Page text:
A service can also be held before or after the burial at a separate location and this can be religious or non-religious in nature.
A direct cremation is for those who’d prefer not to have a funeral service at all.
A cremation would be carried out as usual, but without any family or friends present.
A separate, less formal, memorial or celebration of life may take place instead.
A direct cremation is ideal for those who’re unable to afford the cost of a traditional funeral and/or burial.
Deciding to be buried or cremated is probably one of the hardest decisions to make; however for some it may be the most natural decision of them all.
This is because family traditions, religion or personal beliefs can have a significant influence on what we choose.
Firstly, you’ll need to think about which cemetery, churchyard or natural burial grounds you wish to have the burial.
You’ll need to purchase a burial plot if the deceased has not already done so. The funeral director will be able to help arrange this.
If you wish to mark the burial plot, this can be done with a headstone, plaque, tree or another type of memorial.
For a cremation to go ahead certain paperwork is required by the crematorium.
You’ll need the green certificate provided by the registrar, the Medical Certificate of the Cause of Death signed by two separate doctors and you’ll need to fill in a cremation application, called a Form 1.
The funeral director can assist you with all the paperwork.
The funeral service can be held in the crematoria chapel or at another venue before the cremation.
The day after the funeral you’ll be able to collect the ashes to be scattered or buried at a location of your choice.
Your funeral director will advise on the location of the nearest cemetery or crematorium.
In either instance, they’ll be able to make all the necessary arrangements, down to the smallest details.
In the UK, more than 78% of funerals in 2018 had cremations, a figure that has significantly increased over the last 60 years.
So, the type of funeral has been established and you know if it’s to be a burial or cremation.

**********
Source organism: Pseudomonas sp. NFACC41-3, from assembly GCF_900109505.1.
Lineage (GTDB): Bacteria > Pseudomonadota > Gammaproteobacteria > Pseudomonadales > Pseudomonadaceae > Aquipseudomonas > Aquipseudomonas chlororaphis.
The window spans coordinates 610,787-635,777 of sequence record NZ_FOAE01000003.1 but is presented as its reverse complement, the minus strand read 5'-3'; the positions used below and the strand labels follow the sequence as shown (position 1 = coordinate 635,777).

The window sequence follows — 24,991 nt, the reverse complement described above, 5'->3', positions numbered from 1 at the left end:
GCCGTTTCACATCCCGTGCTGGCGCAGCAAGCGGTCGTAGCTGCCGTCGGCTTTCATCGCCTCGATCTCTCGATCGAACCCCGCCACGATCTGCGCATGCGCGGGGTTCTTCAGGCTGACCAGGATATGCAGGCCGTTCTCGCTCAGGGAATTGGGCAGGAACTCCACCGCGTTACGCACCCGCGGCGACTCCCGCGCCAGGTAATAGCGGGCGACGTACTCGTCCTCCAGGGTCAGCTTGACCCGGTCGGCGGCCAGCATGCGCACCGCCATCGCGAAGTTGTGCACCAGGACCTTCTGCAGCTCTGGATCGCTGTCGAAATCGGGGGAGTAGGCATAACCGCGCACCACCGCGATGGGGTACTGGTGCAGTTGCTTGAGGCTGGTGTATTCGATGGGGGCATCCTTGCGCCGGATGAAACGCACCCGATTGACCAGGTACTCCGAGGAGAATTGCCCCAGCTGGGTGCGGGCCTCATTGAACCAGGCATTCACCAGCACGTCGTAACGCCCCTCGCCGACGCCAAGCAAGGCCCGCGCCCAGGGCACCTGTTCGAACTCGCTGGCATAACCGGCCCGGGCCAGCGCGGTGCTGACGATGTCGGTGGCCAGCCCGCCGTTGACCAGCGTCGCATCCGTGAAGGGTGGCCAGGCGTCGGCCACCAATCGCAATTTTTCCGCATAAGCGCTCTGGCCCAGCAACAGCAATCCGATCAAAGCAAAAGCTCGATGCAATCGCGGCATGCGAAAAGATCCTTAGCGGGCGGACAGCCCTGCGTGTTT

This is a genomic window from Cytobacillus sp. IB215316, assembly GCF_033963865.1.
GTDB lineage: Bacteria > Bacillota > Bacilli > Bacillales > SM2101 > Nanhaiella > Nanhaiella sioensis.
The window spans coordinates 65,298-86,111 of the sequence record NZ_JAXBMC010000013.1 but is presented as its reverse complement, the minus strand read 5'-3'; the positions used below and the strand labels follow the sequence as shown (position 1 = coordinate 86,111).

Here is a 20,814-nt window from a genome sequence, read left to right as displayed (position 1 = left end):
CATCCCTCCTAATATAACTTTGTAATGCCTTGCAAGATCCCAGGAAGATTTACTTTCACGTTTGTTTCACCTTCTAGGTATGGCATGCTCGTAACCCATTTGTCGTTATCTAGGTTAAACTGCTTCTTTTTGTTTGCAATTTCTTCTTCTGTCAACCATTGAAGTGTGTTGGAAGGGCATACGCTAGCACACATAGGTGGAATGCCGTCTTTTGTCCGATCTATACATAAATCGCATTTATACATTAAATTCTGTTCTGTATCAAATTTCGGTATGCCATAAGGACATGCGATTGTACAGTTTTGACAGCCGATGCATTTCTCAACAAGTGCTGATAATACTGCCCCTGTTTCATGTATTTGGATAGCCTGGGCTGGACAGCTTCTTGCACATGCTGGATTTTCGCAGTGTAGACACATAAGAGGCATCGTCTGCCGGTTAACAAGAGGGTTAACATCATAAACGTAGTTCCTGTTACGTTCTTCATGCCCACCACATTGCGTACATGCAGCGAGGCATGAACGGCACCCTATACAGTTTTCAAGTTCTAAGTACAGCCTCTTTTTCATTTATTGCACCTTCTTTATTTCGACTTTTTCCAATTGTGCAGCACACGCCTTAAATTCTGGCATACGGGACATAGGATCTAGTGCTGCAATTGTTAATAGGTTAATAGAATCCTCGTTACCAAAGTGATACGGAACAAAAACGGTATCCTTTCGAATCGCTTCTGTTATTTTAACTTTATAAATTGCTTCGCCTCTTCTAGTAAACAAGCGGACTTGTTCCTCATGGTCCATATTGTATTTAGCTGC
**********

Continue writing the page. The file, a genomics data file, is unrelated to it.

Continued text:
The other main elements to consider include the coffin, flowers, music, transport and so on.
When tailoring the service, it’s up to you (and your budget) the level of personalisation you’d like for each element.
A traditional coffin is usually made from solid wood or wood effect materials.
Eco-coffins are made from natural and biodegradable materials such as bamboo, wool, cardboard or willow.
You could have a personalised biodegradable coffin with your own design or image.
It’s sensible to check with the burial site or crematorium which types of coffin they allow.
The flowers (or charity donations)
These are a significant part of any funeral and there are many variations you could choose for the day.
The most popular funeral flowers include roses, lilies, carnations, sunflowers and daffodils.
You may like to ask mourners to make donations to a chosen charity instead of sending or bringing flowers.
Top 5 most unique funeral floral tributes
- A 3D Lion
- A Lorry
- A Butterfly
- A Dartboard
- A 3D Handbag
One of the most talked about elements of a funeral, the music, is what makes a service truly personal.
Will it be a favourite song? A classical piece? A song to reflect the personality or life of the individual?
It may even be from the list of most popular funeral songs; the top track in 2019 is ‘Frank Sinatra – My Way’.
Or, if there’s a specific instrument that was truly loved then this can be played if your venue allows.
Several pieces of music may be required, for the beginning, middle and the end of the service.
For a religious service, you may wish to search for or ask for recommendations of popular hymns for funerals.
The order of service